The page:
The third point follows from these two things. If the Christian identity is fundamentally bound to the neighbour in Christ, and if the Christian character is inhabited to the extent that hearts and minds are conformed to the pattern of Christ’s self-giving love, then it is clear that Christians must be for others, even, perhaps especially, in the darkest of times. Bonhoeffer himself writes that no community is complete without inclusion of the very weakest link in the chain or network of human society – a startlingly moving comment, given the prevailing political dynamics in Germany in 1939 – and thus we may sense that the Christlike invitation is always being manifested at new margins of vulnerability, delivered to the edges of its own communal solidarities and belonging, in order to make manifest the radical inclusion and love inaugurated in the life of the Incarnate One. Christians are thus to be agents of healing in a very real sense, since they are to be the instruments by which human matter and life are to be made into sites of communication, language, and love; indeed, as Rowan Williams puts it, ‘the Gospel is always about healing, because it is always about telling effectively and transformingly how God has inhabited and continues to inhabit this world’ (Holy Living: The Christian Tradition for Today (London: Bloomsbury, 2017), p.27).
Once again, the removal of familiar habits of gathering for sacramental and scriptural nourishment is deeply painful. Yet we should be able to see that these are means to equip us and form us according to the fullness of Christ’s stature (Eph. 4.13), and thus that we are to draw on and make manifest what they have provided us so regularly over past years, namely the means of our transformation into Christlike creatures for others. As William T. Cavanaugh puts it, nourished as we are, ‘we become nourishment for others – including those not part of the visible Body’ (The Theopolitical Imagination (Edinburgh: T&T Clark, 2002), p.49). The sacramental life, though we may find ourselves temporarily isolated from it, has already initiated in us a movement towards the vulnerable and marginalised. In being conformed to Christ’s Body, the Christian is carried into the motion of God’s ‘option’ and ‘preference’ for the outcast, the vulnerable, and the suffering; Christ’s revelation of himself among the poor and marginalised is to be understood as a judgement on those inequalities and imaginative failings which separate and alienate human beings from each other (Mt 25.40). And now, more than ever, this character of Christian self-giving must reveal itself over and against the culture of fear which is premised upon zero-sum preservation, upon slamming the gates on those most in need, and failing our neighbours by our self-centred habits and imagination.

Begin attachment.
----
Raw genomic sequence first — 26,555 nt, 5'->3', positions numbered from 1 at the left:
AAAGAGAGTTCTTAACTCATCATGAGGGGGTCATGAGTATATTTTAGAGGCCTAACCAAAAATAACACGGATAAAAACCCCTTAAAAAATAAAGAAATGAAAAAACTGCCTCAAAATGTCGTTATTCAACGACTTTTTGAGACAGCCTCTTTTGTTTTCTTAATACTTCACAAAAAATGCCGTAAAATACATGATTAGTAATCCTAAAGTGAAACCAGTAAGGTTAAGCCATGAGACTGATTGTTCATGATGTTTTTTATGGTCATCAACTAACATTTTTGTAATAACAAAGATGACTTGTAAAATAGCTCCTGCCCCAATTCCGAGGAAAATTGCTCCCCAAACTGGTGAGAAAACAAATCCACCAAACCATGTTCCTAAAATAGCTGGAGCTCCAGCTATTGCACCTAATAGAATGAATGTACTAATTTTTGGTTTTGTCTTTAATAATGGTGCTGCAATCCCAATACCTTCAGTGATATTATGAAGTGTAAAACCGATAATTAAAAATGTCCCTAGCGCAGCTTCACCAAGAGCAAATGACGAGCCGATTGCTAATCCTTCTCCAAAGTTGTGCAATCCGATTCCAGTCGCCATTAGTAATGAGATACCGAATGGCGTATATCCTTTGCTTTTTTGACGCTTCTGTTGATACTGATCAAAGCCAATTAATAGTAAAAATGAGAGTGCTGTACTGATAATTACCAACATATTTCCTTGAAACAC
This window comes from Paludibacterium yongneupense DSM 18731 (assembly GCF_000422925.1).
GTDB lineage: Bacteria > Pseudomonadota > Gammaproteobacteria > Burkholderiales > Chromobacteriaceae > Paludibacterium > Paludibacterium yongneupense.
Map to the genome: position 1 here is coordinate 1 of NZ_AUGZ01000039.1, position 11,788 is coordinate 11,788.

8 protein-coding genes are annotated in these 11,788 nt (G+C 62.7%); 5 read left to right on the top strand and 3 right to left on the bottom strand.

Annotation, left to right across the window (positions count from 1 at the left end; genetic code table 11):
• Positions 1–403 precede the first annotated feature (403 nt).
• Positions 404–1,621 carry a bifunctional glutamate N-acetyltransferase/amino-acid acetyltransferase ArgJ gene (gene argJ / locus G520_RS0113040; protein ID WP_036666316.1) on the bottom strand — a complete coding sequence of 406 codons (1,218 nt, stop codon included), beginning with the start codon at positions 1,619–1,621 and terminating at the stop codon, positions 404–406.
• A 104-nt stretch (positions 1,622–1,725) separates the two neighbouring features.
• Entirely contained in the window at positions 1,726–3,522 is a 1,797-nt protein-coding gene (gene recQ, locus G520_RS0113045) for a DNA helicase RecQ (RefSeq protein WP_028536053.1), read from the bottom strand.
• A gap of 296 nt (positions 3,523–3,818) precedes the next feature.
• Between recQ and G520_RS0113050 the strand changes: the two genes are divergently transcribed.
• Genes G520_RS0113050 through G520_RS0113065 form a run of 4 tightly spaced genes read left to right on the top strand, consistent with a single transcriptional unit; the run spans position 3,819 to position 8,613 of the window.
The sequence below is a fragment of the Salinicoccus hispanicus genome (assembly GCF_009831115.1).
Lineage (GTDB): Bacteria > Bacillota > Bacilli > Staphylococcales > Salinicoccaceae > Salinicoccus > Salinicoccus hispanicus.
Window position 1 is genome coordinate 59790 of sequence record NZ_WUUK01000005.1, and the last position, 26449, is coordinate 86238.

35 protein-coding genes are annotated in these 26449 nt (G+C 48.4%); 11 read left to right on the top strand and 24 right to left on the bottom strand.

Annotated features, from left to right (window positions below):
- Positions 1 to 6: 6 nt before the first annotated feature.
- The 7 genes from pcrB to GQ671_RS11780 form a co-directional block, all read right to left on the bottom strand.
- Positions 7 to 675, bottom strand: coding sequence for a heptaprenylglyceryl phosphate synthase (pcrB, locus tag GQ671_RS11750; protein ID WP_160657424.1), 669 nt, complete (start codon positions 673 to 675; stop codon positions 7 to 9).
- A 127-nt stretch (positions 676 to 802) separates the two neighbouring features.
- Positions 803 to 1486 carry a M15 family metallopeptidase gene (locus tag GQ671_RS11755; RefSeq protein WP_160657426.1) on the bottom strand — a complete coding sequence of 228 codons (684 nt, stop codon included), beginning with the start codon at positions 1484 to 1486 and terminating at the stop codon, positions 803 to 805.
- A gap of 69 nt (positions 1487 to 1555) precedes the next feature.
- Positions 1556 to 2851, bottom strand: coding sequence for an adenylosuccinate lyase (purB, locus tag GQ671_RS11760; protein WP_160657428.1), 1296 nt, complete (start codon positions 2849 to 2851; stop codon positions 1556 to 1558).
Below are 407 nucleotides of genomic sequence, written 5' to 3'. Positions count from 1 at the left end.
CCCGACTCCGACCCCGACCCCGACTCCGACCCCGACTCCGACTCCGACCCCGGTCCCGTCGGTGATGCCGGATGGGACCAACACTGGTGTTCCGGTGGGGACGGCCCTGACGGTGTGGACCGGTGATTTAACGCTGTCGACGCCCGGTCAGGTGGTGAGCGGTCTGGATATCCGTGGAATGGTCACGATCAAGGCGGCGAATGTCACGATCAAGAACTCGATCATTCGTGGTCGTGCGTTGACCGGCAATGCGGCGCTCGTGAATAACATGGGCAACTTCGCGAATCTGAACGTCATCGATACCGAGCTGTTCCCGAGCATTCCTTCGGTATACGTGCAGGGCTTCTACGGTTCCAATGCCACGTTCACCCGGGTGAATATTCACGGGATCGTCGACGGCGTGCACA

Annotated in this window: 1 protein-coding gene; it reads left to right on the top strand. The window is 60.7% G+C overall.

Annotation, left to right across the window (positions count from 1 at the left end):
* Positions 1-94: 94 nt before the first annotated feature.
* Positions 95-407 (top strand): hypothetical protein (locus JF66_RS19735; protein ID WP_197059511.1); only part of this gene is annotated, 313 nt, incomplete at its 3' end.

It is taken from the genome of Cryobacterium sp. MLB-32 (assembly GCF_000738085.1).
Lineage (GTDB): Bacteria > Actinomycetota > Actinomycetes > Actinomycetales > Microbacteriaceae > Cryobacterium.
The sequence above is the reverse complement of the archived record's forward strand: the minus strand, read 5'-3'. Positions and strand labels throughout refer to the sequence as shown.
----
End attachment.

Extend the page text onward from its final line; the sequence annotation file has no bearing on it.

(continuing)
Nothing about the present situation is easy, and nothing admits easy solutions; sadly, I’ve already seen examples of various travesties of Christian ministry which either seek to take advantage of the current circumstances for cynical promotion, or which promote deeply irresponsible practices among the faithful, or which try to explain all of this away as an unequivocal sovereign manifestation of ‘God’s will’. In and amongst these errors, however, is the firm but gentle, assured but humble, witness that we as Christians today can offer: the witness that the steadfast love of the Lord never ends, and thus that the Christian care for the vulnerable will never end, and that we are never alone in our darkness and anxiety. The present circumstances will pass, because all things do; may we in our loving, praying, and serving make manifest in the midst of it what does not pass: the infinite love and grace of God, in whom the whole world has a sure comfort and hope.
Taylor B. Wilton-Morgan